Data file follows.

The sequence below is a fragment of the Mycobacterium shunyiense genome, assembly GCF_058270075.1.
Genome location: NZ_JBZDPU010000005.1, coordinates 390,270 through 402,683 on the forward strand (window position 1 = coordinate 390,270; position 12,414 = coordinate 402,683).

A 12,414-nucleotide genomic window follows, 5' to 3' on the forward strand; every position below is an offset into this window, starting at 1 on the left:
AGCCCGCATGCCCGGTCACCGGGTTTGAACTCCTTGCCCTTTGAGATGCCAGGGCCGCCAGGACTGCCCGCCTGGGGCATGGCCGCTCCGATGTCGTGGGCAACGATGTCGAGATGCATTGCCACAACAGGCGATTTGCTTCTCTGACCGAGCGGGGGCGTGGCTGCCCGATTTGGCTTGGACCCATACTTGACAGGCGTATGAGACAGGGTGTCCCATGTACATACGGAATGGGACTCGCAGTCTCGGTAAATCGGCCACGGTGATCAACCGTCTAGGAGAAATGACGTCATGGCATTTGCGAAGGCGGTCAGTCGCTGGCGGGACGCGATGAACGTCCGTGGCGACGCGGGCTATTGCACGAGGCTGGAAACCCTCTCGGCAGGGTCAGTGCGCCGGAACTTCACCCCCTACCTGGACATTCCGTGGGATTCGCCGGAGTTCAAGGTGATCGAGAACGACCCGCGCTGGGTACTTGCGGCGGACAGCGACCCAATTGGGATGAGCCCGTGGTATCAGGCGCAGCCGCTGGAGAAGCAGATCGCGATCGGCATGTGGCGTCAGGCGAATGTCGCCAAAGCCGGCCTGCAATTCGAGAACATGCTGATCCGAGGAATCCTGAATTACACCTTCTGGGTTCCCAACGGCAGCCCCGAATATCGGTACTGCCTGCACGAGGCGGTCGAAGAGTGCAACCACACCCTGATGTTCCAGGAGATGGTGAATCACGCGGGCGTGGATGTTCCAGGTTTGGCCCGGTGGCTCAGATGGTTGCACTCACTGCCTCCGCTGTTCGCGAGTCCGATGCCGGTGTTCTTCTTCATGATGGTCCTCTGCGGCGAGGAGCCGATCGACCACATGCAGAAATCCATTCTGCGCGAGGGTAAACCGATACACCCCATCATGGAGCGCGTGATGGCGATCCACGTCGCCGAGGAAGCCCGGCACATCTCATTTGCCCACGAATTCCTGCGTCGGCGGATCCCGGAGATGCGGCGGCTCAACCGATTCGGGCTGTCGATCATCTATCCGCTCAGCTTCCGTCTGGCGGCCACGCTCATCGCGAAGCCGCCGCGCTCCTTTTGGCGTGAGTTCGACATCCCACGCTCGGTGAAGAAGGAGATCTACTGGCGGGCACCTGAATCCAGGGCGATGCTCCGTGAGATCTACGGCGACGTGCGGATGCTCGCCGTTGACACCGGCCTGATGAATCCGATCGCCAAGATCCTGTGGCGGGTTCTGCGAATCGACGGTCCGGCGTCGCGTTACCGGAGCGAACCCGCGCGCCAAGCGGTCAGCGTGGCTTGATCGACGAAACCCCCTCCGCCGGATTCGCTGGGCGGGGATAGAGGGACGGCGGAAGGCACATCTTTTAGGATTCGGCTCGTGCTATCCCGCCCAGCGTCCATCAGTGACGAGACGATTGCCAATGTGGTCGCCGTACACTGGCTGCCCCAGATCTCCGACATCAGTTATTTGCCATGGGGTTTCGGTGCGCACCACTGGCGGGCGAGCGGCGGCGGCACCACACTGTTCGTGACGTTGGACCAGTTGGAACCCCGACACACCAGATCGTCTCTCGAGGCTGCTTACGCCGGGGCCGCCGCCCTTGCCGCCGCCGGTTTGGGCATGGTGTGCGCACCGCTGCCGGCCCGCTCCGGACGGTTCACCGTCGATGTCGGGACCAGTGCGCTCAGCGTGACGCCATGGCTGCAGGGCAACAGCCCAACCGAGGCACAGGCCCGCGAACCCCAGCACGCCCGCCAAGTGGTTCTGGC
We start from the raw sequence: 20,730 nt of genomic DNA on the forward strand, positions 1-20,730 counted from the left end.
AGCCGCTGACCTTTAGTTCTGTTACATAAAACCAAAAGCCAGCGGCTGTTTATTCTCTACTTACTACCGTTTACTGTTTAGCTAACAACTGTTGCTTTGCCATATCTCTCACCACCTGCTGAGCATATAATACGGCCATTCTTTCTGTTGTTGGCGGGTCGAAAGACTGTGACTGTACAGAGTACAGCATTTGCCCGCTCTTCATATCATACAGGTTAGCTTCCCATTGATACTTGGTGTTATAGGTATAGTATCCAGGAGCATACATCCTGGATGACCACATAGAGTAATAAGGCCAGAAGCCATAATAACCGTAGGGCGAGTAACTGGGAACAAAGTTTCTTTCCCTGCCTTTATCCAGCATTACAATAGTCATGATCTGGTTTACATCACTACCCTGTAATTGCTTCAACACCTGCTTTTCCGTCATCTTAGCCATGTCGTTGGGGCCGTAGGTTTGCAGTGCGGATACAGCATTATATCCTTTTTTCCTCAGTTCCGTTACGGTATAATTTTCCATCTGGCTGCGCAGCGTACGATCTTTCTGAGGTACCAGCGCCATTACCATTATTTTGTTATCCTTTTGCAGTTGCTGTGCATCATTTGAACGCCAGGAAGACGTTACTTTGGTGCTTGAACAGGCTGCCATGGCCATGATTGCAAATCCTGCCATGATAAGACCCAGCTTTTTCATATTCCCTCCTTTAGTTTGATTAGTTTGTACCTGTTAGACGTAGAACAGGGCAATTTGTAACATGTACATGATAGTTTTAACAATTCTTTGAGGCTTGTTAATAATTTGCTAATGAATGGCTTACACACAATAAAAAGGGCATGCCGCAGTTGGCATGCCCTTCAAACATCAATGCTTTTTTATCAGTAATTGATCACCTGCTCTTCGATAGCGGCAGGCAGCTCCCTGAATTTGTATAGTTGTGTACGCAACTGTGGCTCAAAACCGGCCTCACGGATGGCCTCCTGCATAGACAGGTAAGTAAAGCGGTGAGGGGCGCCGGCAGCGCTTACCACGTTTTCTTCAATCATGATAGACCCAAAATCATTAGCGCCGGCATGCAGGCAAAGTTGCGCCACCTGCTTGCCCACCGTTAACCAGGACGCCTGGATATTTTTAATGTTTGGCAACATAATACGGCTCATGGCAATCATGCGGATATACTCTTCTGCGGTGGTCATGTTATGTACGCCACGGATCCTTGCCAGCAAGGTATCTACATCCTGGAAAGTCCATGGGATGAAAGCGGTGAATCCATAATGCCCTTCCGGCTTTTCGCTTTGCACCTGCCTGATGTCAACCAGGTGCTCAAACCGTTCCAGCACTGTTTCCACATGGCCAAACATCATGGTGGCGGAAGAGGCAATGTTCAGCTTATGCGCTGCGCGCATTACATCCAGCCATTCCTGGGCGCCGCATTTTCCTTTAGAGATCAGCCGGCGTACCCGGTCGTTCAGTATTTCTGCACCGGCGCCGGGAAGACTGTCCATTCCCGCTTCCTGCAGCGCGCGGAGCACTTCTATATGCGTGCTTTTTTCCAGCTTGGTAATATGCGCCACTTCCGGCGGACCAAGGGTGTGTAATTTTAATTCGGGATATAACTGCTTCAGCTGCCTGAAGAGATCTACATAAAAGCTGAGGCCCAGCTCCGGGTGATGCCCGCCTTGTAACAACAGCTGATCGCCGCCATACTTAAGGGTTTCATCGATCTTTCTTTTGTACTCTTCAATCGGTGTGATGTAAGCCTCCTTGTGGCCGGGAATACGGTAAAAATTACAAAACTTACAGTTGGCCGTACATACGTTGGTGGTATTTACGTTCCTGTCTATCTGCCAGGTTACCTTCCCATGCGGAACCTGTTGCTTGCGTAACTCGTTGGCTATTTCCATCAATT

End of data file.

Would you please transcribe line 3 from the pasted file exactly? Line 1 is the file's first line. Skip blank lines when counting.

A 12,414-nucleotide genomic window follows, 5' to 3' on the forward strand; every position below is an offset into this window, starting at 1 on the left: